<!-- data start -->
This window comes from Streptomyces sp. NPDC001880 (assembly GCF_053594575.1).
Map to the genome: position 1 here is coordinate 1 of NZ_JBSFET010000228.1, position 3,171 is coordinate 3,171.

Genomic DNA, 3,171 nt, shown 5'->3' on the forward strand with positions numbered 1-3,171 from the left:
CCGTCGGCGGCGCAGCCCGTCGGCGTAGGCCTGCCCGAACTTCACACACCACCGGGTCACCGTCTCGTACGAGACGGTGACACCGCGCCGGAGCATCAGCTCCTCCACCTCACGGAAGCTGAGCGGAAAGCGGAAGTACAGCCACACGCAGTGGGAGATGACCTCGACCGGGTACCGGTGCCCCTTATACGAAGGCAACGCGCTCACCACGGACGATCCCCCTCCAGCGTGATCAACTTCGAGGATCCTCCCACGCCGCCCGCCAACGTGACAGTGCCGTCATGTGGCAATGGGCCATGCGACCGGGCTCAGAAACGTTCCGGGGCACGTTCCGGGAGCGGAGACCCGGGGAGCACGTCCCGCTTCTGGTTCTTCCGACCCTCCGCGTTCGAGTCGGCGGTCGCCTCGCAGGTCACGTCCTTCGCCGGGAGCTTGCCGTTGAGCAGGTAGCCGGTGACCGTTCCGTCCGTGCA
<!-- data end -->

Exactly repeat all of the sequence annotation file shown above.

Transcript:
This window comes from Streptomyces sp. NPDC001880 (assembly GCF_053594575.1).
Map to the genome: position 1 here is coordinate 1 of NZ_JBSFET010000228.1, position 3,171 is coordinate 3,171.

Genomic DNA, 3,171 nt, shown 5'->3' on the forward strand with positions numbered 1-3,171 from the left:
CCGTCGGCGGCGCAGCCCGTCGGCGTAGGCCTGCCCGAACTTCACACACCACCGGGTCACCGTCTCGTACGAGACGGTGACACCGCGCCGGAGCATCAGCTCCTCCACCTCACGGAAGCTGAGCGGAAAGCGGAAGTACAGCCACACGCAGTGGGAGATGACCTCGACCGGGTACCGGTGCCCCTTATACGAAGGCAACGCGCTCACCACGGACGATCCCCCTCCAGCGTGATCAACTTCGAGGATCCTCCCACGCCGCCCGCCAACGTGACAGTGCCGTCATGTGGCAATGGGCCATGCGACCGGGCTCAGAAACGTTCCGGGGCACGTTCCGGGAGCGGAGACCCGGGGAGCACGTCCCGCTTCTGGTTCTTCCGACCCTCCGCGTTCGAGTCGGCGGTCGCCTCGCAGGTCACGTCCTTCGCCGGGAGCTTGCCGTTGAGCAGGTAGCCGGTGACCGTTCCGTCCGTGCA